And yet, when we dive deeply into the history of the 1918 influenza epidemic in Edmonton, we see not just how desperately important “women’s work” was, but how, in a rare historical moment, the details of women’s work were carefully recorded and published in the newspaper.

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The Archaeological Survey in Numbers – 2021 Update Part Two

Written By: Colleen Haukaas, Archaeological Survey

This week’s post highlights archaeological sites recorded in 2021 under archaeological permits issued by the Archaeological Survey. Part One of this post discussed archaeological permits, archaeologists, and archaeological field activities from 2021.

More than 40,000 archaeological sites have been recorded in Alberta, and archaeologists record 500-700 new sites per year. Sites can include a few artifacts or complex, multi-site areas like Áísínai’pi/Writing-on-Stone. Most sites in recent decades are recorded by archaeologists working in the cultural resources management (CRM) industry. CRM archaeologists work with developers to avoid potential impacts to known or potential archaeological resources in Historic Resources Impact Assessments. Sites are also recorded by researchers at universities, museums, and other institutions, who tend to conduct detailed research at the same sites year-to-year. Site records are managed and archived at the Archaeological Survey’s Alberta Archaeological Sites Inventory.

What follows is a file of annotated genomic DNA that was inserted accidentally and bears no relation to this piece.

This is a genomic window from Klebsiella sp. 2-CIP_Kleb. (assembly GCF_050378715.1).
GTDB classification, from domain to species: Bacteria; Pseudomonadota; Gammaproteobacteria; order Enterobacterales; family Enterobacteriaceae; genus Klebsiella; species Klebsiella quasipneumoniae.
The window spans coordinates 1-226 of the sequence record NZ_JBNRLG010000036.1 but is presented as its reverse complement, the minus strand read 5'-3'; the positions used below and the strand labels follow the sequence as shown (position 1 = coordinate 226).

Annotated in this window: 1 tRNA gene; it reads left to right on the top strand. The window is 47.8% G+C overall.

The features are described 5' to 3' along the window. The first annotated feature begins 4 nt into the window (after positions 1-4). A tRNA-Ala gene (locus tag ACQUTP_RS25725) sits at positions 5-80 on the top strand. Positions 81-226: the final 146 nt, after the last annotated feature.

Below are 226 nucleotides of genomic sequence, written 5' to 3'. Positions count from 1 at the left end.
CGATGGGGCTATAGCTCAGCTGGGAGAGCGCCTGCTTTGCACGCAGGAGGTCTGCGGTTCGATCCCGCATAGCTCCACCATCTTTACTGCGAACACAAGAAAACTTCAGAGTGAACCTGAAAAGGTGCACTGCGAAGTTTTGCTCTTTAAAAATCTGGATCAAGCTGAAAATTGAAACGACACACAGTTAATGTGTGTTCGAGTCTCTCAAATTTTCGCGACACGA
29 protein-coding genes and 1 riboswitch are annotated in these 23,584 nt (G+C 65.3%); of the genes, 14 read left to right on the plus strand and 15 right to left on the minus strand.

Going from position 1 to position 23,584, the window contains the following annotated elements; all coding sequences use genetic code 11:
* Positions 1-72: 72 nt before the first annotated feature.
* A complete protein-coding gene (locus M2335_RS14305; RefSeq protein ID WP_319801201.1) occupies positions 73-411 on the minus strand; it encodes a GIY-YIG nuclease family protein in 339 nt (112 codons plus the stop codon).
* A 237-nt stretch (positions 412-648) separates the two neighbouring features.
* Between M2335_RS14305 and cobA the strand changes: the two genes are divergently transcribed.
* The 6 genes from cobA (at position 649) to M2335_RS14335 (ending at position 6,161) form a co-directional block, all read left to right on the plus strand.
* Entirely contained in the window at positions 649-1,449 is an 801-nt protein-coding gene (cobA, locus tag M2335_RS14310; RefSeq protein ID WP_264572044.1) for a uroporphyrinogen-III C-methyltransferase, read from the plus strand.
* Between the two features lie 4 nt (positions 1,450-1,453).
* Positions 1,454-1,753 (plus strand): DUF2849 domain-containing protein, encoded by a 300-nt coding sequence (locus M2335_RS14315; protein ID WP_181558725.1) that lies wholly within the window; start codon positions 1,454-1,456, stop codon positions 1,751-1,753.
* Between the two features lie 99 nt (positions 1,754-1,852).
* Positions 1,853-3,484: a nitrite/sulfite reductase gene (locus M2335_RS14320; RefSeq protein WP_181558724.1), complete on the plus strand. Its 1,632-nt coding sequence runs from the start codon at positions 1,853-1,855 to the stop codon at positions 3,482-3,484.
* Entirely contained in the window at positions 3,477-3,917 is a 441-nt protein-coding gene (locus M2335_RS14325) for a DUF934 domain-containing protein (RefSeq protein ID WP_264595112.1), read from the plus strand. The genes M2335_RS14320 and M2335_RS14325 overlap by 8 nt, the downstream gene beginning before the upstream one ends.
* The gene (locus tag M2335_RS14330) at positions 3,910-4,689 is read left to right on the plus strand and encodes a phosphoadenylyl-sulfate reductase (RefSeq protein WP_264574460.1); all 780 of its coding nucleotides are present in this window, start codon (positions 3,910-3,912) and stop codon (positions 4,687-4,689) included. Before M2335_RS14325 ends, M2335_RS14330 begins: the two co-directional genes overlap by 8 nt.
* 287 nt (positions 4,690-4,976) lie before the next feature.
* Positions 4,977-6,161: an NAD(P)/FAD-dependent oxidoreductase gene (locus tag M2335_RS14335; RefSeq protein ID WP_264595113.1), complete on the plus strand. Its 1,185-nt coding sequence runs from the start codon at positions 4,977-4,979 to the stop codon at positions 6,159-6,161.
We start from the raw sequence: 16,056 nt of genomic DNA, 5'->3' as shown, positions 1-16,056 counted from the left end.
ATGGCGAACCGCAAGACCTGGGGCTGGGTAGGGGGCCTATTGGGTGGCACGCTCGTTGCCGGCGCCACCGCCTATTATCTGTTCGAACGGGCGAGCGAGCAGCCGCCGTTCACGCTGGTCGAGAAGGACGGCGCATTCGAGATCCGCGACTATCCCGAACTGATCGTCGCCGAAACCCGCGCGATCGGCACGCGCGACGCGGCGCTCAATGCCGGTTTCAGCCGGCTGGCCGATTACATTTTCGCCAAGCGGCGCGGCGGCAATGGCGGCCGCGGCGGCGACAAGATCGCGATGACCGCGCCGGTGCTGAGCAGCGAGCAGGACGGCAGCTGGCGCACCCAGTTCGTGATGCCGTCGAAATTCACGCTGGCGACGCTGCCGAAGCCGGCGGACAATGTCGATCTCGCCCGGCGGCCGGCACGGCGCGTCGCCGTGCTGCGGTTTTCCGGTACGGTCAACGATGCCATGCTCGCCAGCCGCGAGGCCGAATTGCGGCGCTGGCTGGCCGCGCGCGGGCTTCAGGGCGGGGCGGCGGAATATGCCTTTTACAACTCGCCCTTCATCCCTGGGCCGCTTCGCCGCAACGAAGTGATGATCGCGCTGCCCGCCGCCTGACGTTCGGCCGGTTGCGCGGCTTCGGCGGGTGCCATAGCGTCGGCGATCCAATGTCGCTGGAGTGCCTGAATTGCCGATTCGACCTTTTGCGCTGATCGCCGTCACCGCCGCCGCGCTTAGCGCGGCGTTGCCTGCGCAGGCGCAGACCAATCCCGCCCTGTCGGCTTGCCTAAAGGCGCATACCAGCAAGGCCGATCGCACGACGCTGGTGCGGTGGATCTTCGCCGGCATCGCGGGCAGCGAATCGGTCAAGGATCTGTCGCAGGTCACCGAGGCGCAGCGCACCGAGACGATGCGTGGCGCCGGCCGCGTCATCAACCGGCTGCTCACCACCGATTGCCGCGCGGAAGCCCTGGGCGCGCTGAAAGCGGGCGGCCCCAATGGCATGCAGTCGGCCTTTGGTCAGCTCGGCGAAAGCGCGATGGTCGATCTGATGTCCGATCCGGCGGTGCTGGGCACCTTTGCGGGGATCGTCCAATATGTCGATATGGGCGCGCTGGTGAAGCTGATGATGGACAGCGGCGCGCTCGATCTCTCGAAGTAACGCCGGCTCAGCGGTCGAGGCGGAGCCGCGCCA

You can explore previous Survey in Numbers to compare statistics year over year.

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Stage and screen: Black entertainment history in Alberta 1900-1920

Written by: Jeremy Kuipers-Witten


The changing landscape of mass entertainment between 1900 and 1920 was just as evident in Alberta as it was anywhere else in North America. February is Black History Month and when one examines Alberta’s entertainment history from 1900 to 1920 through a Black history lens, numerous interesting stories emerge. During this time frame, the popularity of minstrel shows and vaudeville theatre was beginning to diminish. Recorded music and film emerged as new markets for mass entertainment. Black actors and musicians who had formerly appeared on theatrical stages began to appear on recorded media that could be mass produced and shipped all over the world. Additionally, even though the popularity of minstrelsy and vaudeville was dwindling, a genre of black musical performance called jubilee singing remained popular throughout the teens and twenties. Still, despite the fact that African-American and African-Canadian musicians between 1900 and 1920 were participating in all genres of music, the recording and entertainment industries of the time mainly relegated these performers to stereotypically “Black” genres — namely the 19th century genres of minstrelsy and jubilee singing and the new 20th century genres of jazz and blues.